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Women in Business

4 Female Entrepreneurs Share the Visions That Helped Make Them Successful

Looking for female role models in business? Learn about these four women.
4 Female Entrepreneurs Share the Visions That Helped Make Them Successful
Image credit: marieforleo.com/blog
Guest Writer
CEO • C-Suite Advisor • Speaker • Life Coach • Lumix Photographer
5 min read

Starting a business is like starting a new diet. The hardest parts of this journey are getting the courage to begin and understanding what is the plan that is most likely to succeed.

You have an innovative idea that will improve the world, and the thousand new things you must learn about running a business are enough to make your head spin. A great way to start your new business is to find a mentor and reach out to them for advice. 

With the number of women-owned business growing 2.5 times faster than the national average, and with 114 percent more women-owned businesses in the U.S. than 20 years ago, we now have many successful female entrepreneurs who can serve as role models and mentors for future generations.

Here are four highly successful female entrepreneurs who can be role models for you.

Sabah Al-Haidous

CEO of Silatech Foundation

Sabah Ismail Al-Haidous is the CEO of the Silatech Foundation, an organization that is leading an education innovative for young women in Qatar and surrounding regions. 

When Al-Haidous started out, the best way to promote Silatech’s mission was to work with local governments -- or at least, it seemed that way. She learned quickly how that wasn’t always the case and that she needed to be more flexible.

In an interview with Buzzfeed, Al-Haidous explained, “We shifted our strategy at Silatech away from a heavy reliance on governments towards a greater variety of partnerships with other NGOs and the private sector. We’ve also increased our reliance on technology, which helps overcome physical barriers.”

In addition to finding new ways to promote her business, Al-Haidous regularly attends and speaks at conferences and workshops. Al-Haidous shows all aspiring entrepreneurs that to make a name for yourself, you need to be proactive and open to change.

Marie Forleo

Writer, digital entrepreneur and philanthropist

After several failed attempts at starting a business, Marie Forleo found her niche in the coaching industry. Slowly, she started to gain momentum until she caught the attention of Oprah, who named her as one of the thought leaders of the next generation. Her TV show, MarieTV, airs weekly and is the perfect resource for female entrepreneurs to utilize.

Forleo advises entrepreneurs to be optimistic. “I believe that no matter what your dreams or obstacles, you have the power to change your life and, by doing so, you’ll change the world.” Her story of how she became a business owner proves that it is possible for anyone to create a six or seven figure business.

Shelia Lirio Marcelo

Founder, Chairwoman and CEO of Care.com

Care.com is the go-to business for parents looking for a babysitter so they can go and enjoy a night out on the town. The idea of Care.com came from Shelia Lirio Marcelo’s own challenges of finding affordable childcare as a working mother. Care.com launched in 2006, and now serves more than 27 million people across 20 countries.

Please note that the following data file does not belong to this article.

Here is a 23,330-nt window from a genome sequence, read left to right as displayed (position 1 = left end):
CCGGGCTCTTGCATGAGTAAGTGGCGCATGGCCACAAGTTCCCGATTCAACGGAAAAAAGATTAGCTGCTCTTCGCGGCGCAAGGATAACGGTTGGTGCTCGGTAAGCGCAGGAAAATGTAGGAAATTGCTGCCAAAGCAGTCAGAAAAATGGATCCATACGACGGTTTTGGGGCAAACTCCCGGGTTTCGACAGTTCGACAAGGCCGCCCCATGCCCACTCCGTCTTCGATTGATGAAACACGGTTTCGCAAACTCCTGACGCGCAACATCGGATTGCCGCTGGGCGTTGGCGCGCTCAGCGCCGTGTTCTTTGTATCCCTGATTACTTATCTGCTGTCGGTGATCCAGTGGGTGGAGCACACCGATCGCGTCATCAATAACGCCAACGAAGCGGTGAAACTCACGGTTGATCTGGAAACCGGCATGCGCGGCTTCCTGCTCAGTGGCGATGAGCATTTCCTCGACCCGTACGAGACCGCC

Recently, Care.com expanded into other housekeeping services such as maid service, pet caregivers, and senior care. Marcelo recognizes that she couldn’t have done it all on her own. In an interview with the The New York Times, she speaks about how to create leaders so that you don’t have to manage an entire business all at once. She says, “I think it’s learning the different styles that people have, and harnessing their strengths, and how they get motivated and what inspires them to get stuff done.”

Creating leaders within an organization is one-way Marcelo suggests is vital for success when you are expanding your business.

Jayamala Subramaniam

CEO of Arghyam

Due to the over-extraction of groundwater, water tables are drying out. This water crisis deeply impacts heavily populated countries like India who depend on groundwater, especially when it comes to watering their crops.

Subramaniam founded Arghyam in 2005 aimed at helping to solve this pressing issue. The challenge of starting and scaling a nonprofit organization makes her a highly regarded figure. Subramaniam said in an interview, "No profit-oriented startups will work in reviving traditional water harvesting models. It is not easily commercialized as the poor won't be able to pay for it. This is a conundrum that is tough to break for scalable technological solutions to come."

Figuring out how to approach large communities across India to care about an issue that impacts them all didn’t deter Subramaniam. Subramaniam is one entrepreneur to admire and emulate to when facing business challenges of any proportion.

These four women are improving the world through entrepreneurship. The history of how they began should be relatable to all entrepreneurs. Their success and inspiration are motivational for anyone looking to make their business a big success too.

Opinions expressed by Entrepreneur contributors are their own.

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